This past winter, a friend, business colleague and fellow CoreNet Global member mentioned that I should consider joining the newly-formed University & External Relations Committee. Immediately, I reached out to the committee chairperson and asked to get involved.  CoreNet Global has made strengthening its relationships with academic institutions around the world a priority, and the University & External Relations Committee has been tasked with supporting that mission on a local level.  Geographically, we are fortunate.  New York City and the surrounding area is home to some of the most sought-after real estate programs both at the graduate and undergraduate level.

Over the past several months, the External & University Relations committee members have reached out to select local colleges and universities, raising awareness and sharing with them organizational benefits and programs available to young professionals interested in (or perhaps not even aware of) careers in corporate real estate. Benefits include reduced faculty and student membership rates, scholarships and sponsorships in addition exposure to potential mentors, employers and business partners. Oh, and of course, the endless opportunities for professional development are not to be overlooked.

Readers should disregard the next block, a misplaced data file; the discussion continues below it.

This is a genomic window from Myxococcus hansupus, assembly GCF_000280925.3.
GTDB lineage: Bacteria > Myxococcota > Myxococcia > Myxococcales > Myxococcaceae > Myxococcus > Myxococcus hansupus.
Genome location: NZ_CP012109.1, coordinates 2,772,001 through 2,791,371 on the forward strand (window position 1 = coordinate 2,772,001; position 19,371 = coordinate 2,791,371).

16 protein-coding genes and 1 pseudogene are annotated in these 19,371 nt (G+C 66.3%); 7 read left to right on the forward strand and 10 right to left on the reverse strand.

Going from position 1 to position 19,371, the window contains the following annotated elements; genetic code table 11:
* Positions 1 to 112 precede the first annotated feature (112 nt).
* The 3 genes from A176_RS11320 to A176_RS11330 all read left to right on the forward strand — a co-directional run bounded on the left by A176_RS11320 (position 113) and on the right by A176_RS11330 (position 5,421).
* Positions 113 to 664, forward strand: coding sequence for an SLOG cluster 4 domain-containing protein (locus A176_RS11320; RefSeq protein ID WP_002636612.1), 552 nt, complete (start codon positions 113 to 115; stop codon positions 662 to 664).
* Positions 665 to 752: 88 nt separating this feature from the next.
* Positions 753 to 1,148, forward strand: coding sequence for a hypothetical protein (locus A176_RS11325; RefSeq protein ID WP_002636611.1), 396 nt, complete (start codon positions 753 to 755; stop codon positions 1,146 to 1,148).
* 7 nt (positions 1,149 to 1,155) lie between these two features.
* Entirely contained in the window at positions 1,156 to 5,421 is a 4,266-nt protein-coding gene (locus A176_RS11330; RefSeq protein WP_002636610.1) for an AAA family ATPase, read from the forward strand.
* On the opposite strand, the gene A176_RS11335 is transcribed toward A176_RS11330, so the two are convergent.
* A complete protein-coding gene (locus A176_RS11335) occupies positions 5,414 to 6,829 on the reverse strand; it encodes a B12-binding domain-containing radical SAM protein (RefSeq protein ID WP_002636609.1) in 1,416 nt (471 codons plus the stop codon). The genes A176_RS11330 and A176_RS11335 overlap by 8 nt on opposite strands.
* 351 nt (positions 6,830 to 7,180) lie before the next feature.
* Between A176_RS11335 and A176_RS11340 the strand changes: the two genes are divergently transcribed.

The Academic Challenge was the first of our programs to support and promote. The Academic Challenge is a global competition created to attract students from all academic disciplines to tackle key challenges facing the corporate real estate profession, and those that are top of mind of CoreNet Global members. The competition closes at the end of July and it will be interesting to how students interpreted the complex challenge of improving a fictional corporate real estate portfolio and while positioning the organization for the greatest flexibility and success, all through the eyes of a CRE executive.